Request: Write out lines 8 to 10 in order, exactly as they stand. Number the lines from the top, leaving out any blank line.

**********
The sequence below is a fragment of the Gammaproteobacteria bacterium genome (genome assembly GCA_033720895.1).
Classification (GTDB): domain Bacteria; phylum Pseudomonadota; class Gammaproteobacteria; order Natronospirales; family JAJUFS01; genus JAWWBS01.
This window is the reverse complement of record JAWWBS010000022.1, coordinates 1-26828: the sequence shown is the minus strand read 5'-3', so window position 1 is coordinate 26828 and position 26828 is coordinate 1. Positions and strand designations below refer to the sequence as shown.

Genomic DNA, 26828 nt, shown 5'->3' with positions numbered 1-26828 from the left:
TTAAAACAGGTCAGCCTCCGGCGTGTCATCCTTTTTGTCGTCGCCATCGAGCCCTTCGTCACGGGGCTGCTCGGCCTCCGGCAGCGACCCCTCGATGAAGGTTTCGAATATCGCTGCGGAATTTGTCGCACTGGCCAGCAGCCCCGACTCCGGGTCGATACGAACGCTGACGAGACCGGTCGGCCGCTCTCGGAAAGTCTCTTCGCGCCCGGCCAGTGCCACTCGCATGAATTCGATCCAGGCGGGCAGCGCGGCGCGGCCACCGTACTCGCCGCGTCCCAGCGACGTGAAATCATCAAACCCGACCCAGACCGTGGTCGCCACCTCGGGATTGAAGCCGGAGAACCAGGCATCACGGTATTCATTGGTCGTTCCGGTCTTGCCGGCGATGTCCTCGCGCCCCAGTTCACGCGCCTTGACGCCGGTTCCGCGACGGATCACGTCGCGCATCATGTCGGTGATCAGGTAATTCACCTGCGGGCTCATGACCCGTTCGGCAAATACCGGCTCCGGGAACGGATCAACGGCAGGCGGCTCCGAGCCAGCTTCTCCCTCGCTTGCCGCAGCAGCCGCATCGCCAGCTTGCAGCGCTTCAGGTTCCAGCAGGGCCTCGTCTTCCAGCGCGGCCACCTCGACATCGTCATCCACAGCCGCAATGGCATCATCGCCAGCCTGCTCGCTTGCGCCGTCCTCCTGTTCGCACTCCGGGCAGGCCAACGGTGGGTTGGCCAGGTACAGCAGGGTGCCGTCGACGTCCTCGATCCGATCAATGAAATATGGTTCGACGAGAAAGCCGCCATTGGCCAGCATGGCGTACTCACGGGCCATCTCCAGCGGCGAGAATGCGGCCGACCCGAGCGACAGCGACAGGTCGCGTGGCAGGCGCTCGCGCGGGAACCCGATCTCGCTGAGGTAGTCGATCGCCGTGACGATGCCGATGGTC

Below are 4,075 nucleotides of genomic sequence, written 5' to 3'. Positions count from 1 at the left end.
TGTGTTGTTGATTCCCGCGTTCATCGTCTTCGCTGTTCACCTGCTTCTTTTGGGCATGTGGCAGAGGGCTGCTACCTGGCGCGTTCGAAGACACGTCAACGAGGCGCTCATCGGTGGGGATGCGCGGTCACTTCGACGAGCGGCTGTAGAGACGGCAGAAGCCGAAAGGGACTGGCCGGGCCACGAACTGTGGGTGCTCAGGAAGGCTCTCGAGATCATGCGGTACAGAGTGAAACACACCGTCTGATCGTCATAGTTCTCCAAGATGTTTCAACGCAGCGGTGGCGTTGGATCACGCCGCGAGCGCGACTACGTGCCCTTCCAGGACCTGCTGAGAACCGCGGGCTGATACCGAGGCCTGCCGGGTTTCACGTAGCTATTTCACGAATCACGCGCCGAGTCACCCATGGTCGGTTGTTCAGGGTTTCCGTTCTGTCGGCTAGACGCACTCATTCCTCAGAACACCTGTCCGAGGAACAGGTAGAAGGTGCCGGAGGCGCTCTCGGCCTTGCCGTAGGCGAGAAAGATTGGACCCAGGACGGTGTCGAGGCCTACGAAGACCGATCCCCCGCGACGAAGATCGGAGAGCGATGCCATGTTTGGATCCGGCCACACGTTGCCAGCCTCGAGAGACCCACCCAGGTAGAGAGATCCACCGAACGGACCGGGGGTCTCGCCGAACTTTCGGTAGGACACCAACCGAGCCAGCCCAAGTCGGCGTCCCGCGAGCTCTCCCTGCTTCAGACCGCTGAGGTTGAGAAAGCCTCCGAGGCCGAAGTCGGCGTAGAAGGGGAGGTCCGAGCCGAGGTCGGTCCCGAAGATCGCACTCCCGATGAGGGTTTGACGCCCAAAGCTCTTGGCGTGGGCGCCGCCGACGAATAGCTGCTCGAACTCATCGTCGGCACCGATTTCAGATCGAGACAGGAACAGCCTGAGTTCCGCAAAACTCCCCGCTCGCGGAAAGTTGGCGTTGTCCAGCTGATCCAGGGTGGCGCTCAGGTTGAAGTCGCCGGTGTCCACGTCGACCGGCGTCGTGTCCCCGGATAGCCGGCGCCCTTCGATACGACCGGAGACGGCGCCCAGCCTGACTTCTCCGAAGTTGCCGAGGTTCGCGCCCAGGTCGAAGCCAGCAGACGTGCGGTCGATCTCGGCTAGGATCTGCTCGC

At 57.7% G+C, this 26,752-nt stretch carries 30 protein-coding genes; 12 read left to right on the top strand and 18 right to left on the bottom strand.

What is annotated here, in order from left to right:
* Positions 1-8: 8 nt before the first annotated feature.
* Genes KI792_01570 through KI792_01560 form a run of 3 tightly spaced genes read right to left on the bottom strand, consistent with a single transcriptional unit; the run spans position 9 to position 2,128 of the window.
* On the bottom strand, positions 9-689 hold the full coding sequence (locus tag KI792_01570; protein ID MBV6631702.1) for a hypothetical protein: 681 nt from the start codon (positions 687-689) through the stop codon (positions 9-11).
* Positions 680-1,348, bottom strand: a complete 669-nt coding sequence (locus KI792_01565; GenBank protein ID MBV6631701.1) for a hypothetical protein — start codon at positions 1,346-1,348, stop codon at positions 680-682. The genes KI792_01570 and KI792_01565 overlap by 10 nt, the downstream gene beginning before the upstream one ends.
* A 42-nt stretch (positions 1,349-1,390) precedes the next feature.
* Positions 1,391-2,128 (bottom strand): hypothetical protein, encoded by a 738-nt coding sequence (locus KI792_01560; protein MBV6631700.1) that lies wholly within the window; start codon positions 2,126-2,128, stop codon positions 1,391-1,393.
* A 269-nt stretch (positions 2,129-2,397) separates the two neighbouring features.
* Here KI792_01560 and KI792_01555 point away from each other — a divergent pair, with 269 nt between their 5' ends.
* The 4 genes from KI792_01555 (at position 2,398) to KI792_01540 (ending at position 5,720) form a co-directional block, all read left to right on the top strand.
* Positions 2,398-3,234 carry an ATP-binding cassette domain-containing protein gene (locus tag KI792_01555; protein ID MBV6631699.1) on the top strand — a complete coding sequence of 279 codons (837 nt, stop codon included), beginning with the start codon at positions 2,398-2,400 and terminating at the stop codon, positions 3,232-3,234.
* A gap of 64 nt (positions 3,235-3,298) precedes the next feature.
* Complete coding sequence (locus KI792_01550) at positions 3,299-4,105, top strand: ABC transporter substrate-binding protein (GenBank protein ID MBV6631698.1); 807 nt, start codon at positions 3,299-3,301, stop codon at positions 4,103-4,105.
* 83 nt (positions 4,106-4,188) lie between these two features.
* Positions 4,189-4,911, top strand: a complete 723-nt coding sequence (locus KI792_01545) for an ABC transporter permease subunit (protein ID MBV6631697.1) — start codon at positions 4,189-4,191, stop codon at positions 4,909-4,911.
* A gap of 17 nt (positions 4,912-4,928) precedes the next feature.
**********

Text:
At 57.7% G+C, this 26,752-nt stretch carries 30 protein-coding genes; 12 read left to right on the top strand and 18 right to left on the bottom strand.

What is annotated here, in order from left to right:
* Positions 1-8: 8 nt before the first annotated feature.